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Zadzooks: Resident Evil 6 review
Capcom has delivered a pre-Halloween treat for adult gamers with the latest chapter of its third-person, survival horror adventure, Resident Evil 6 (Capcom, rated M for mature — and macabre, reviewed for Xbox 360, $59.99).
One or two players control veteran agents and warriors as they attempt to stop a viral outbreak spreading from North America to China while surviving against mutated humanoids, zombies and creatures threatening to consume humanity.
Story: It has been 10 years since the Raccoon City incident and the president of the United States has decided to reveal the truth behind what took place, believing it will curb the current resurgence in bioterrorist activity.
Raccoon City survivor Leon S. Kennedy is due to be by the side of the president — who also is his friend. When the venue suffers a bioterrorist attack, Leon is forced to face a president transformed beyond recognition and make his hardest decision ever.
At the same time, Bioterrorism Security Assessment Alliance (B.S.A.A.) member Chris Redfield arrives in China, itself under threat of attack. With no country safe from these attacks and the ensuing outbreaks, the entire world’s population is united by a common fear that there is no hope left.
Play the role: Two brave gamers (or the solo player) take part in three intersecting five-chapter campaigns starring both familiar and new heroes of the Resident Evil franchise.
Of the trio available, I first chose to control Leon. Along with his able partner Helena Harper (who is controlled by the computer), he is trapped in the college town of Tall Oaks where the pair fight through, above and below the town and end up pursuing Helena’s sister Deborah, eventually ending up in China.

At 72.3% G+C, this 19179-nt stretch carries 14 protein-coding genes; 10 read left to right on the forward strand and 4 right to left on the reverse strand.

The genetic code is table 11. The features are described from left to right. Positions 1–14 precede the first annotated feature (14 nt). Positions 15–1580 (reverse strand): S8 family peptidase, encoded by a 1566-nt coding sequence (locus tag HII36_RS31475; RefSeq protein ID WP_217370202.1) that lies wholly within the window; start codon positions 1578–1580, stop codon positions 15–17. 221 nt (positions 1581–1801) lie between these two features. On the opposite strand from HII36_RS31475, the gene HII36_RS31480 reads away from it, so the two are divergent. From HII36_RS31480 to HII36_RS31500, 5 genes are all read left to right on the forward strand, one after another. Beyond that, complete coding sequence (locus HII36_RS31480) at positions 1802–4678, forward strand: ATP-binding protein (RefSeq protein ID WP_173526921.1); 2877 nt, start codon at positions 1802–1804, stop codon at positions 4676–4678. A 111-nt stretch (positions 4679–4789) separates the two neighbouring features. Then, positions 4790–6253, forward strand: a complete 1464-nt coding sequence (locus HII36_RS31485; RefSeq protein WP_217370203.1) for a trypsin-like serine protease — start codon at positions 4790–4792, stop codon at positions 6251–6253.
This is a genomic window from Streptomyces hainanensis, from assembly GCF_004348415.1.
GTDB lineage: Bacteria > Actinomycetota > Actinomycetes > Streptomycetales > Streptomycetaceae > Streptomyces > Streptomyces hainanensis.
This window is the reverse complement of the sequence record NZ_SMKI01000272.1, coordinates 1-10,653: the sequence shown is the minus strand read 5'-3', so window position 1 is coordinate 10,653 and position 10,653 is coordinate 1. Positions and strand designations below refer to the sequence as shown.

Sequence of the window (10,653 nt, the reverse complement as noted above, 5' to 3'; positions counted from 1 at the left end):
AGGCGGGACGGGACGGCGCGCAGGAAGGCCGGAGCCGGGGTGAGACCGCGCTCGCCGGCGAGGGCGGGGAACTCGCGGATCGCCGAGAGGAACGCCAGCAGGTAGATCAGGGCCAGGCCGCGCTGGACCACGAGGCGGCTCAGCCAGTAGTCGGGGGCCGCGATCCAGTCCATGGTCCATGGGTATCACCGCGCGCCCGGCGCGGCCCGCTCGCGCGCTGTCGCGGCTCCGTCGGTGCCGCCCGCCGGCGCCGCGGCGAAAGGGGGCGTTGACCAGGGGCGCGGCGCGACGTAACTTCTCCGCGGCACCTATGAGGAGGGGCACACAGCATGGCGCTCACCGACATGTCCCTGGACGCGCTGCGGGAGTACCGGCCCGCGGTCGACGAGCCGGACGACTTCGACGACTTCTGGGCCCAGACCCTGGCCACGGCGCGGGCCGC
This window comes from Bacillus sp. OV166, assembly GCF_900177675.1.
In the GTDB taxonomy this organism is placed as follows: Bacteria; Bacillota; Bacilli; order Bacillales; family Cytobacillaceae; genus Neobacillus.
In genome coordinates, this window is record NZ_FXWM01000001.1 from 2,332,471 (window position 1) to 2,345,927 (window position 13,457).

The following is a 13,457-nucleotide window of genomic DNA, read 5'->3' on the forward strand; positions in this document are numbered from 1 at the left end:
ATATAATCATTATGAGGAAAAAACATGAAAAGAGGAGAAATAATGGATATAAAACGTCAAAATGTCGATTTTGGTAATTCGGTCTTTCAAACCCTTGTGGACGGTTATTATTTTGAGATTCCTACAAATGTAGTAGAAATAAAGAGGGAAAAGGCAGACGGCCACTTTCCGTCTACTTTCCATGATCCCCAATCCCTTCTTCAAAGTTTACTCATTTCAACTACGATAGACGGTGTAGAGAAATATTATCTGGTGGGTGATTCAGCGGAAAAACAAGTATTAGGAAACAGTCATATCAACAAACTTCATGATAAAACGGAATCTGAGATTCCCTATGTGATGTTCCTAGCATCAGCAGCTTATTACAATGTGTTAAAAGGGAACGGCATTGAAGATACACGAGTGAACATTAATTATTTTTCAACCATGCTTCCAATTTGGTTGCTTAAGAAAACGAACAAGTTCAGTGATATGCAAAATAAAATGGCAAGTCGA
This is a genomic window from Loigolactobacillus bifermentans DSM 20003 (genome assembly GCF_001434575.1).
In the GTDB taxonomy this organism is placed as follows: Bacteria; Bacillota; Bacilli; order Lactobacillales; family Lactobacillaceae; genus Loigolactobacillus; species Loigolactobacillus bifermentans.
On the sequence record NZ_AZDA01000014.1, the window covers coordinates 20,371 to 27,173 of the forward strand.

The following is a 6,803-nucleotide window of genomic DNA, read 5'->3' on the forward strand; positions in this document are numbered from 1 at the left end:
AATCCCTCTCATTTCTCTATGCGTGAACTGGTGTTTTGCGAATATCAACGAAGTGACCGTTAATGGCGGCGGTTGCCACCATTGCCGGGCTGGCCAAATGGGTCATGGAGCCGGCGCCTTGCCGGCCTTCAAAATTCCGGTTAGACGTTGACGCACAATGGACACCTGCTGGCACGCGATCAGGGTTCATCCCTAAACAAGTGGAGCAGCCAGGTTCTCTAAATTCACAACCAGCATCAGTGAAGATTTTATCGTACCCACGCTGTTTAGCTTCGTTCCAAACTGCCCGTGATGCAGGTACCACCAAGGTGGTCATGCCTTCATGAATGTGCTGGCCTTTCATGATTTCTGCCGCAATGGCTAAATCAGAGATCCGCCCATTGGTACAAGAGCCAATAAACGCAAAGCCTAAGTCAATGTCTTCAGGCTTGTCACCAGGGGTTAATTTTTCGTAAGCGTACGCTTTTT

It’s a haunted, dark ride that took me more than 12 hours and was themed to evoke the spirit of the early Resident Evil games. That means a bunch of hidden scares, dimly lit locations, menacing shadows, bloody handprints on walls and the undead walking out of the mist.
After completing that campaign, I went back and dove into the adventure starring Division of Security Operations Sherry Birkin and Jake Muller, and the son of deceased bioterrorist Albert Wesker. They find themselves pursued by a nearly unstoppable creature (think the insanity of “Terminator 2”) and other beefy freaks in the Eastern European country of Edonia and eventually across the world.
Jake is a mercenary with a flippant attitude and slightly super-powered genetics (thanks to his dad). When he injects himself with the C-Virus, it makes him lethal in hand-to-hand combat situations.
Next, I took control of B.S.A.A. agent Redfield and with help from Piers Nivans and a handful of squadmates went on a dangerous trip to China for some classic third-person shooting. This campaign offers a watered-down, Gears of War-style battle with weapons-heavy combat against incredibly monstrous adversaries.
All told, a player is looking at dozens of hours of thrills that combine full-blown firefights, massive boss battles, cinematic escapes, deadly puzzles, adrenaline-packed pursuits and the occasional explosive vehicle ride delivered with loads of required analog-stick twisting and button-pushing maneuvers sure to keep the hands sweating.
Get to the action: It’s always kill or be killed, and our heroes have plenty of chops and firepower (they can move and shoot now) to use against the bizarre threats.